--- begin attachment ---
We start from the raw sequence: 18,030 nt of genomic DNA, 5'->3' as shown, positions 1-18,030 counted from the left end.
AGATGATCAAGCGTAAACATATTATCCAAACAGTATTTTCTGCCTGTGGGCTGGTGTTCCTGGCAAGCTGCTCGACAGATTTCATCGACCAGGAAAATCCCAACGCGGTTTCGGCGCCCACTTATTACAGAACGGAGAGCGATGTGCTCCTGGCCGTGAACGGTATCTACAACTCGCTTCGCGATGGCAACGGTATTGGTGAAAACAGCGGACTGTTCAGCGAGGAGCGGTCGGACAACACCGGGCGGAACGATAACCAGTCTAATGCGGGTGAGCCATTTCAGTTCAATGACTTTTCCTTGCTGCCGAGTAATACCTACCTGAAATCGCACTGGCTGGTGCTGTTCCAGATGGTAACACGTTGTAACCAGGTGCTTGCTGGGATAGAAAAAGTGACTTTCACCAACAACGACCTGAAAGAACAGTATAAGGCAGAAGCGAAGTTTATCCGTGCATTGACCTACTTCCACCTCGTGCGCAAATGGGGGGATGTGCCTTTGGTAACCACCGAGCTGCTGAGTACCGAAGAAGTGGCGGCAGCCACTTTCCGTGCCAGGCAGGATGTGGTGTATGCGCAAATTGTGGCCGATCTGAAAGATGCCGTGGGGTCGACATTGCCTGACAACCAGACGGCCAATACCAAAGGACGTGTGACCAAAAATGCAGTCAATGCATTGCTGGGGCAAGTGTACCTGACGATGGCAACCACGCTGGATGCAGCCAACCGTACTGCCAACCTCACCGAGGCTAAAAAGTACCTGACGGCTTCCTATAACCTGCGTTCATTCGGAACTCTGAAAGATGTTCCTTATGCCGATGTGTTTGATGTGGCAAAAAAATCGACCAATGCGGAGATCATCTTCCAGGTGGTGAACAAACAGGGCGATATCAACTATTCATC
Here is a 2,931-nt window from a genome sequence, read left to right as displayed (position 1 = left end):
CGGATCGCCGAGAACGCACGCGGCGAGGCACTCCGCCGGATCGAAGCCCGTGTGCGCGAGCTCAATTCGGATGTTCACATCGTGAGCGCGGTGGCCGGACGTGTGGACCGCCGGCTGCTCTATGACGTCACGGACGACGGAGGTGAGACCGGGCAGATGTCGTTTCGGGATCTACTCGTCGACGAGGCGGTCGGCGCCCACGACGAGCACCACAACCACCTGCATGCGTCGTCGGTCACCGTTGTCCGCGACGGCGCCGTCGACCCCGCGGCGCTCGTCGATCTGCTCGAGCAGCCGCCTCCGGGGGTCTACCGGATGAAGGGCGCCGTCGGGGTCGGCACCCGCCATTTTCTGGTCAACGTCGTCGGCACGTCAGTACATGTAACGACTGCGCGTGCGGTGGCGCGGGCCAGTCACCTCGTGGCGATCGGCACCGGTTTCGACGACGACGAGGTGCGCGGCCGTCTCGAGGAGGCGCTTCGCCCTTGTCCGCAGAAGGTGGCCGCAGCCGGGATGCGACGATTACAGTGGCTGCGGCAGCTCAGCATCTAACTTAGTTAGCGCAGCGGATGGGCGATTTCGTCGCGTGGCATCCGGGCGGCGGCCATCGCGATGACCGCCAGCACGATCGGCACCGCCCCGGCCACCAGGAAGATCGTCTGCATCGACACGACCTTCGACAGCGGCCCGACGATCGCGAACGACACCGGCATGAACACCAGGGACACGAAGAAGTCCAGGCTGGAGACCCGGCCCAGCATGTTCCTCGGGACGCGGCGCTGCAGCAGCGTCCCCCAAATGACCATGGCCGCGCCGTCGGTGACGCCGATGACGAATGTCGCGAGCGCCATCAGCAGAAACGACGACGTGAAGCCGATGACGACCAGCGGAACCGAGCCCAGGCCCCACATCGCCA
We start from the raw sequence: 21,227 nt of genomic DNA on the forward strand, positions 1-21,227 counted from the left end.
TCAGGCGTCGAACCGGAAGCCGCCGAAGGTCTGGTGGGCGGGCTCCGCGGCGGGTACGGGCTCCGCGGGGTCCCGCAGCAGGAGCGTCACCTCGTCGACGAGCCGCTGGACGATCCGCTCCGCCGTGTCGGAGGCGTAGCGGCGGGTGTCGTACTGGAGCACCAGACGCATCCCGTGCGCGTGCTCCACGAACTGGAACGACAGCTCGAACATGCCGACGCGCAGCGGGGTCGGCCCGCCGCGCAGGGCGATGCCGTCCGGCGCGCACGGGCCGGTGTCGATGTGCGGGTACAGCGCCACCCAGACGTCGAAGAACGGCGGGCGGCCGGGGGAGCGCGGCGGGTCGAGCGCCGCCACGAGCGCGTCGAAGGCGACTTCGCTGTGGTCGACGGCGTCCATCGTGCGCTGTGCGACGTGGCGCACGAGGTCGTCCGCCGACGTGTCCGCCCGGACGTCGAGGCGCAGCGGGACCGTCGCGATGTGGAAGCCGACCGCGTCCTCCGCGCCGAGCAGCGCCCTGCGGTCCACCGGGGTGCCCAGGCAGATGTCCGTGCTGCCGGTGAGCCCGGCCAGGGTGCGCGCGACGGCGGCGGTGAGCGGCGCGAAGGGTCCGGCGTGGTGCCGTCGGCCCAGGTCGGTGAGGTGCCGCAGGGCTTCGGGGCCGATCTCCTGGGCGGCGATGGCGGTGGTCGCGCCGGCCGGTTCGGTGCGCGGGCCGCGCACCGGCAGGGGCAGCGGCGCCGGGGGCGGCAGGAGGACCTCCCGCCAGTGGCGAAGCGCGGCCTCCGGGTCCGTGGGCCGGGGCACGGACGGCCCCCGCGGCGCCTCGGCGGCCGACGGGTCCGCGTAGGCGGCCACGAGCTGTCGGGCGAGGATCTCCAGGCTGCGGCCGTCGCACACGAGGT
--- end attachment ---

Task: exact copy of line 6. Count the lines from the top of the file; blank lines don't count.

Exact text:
TCAGGCGTCGAACCGGAAGCCGCCGAAGGTCTGGTGGGCGGGCTCCGCGGCGGGTACGGGCTCCGCGGGGTCCCGCAGCAGGAGCGTCACCTCGTCGACGAGCCGCTGGACGATCCGCTCCGCCGTGTCGGAGGCGTAGCGGCGGGTGTCGTACTGGAGCACCAGACGCATCCCGTGCGCGTGCTCCACGAACTGGAACGACAGCTCGAACATGCCGACGCGCAGCGGGGTCGGCCCGCCGCGCAGGGCGATGCCGTCCGGCGCGCACGGGCCGGTGTCGATGTGCGGGTACAGCGCCACCCAGACGTCGAAGAACGGCGGGCGGCCGGGGGAGCGCGGCGGGTCGAGCGCCGCCACGAGCGCGTCGAAGGCGACTTCGCTGTGGTCGACGGCGTCCATCGTGCGCTGTGCGACGTGGCGCACGAGGTCGTCCGCCGACGTGTCCGCCCGGACGTCGAGGCGCAGCGGGACCGTCGCGATGTGGAAGCCGACCGCGTCCTCCGCGCCGAGCAGCGCCCTGCGGTCCACCGGGGTGCCCAGGCAGATGTCCGTGCTGCCGGTGAGCCCGGCCAGGGTGCGCGCGACGGCGGCGGTGAGCGGCGCGAAGGGTCCGGCGTGGTGCCGTCGGCCCAGGTCGGTGAGGTGCCGCAGGGCTTCGGGGCCGATCTCCTGGGCGGCGATGGCGGTGGTCGCGCCGGCCGGTTCGGTGCGCGGGCCGCGCACCGGCAGGGGCAGCGGCGCCGGGGGCGGCAGGAGGACCTCCCGCCAGTGGCGAAGCGCGGCCTCCGGGTCCGTGGGCCGGGGCACGGACGGCCCCCGCGGCGCCTCGGCGGCCGACGGGTCCGCGTAGGCGGCCACGAGCTGTCGGGCGAGGATCTCCAGGCTGCGGCCGTCGCACACGAGGT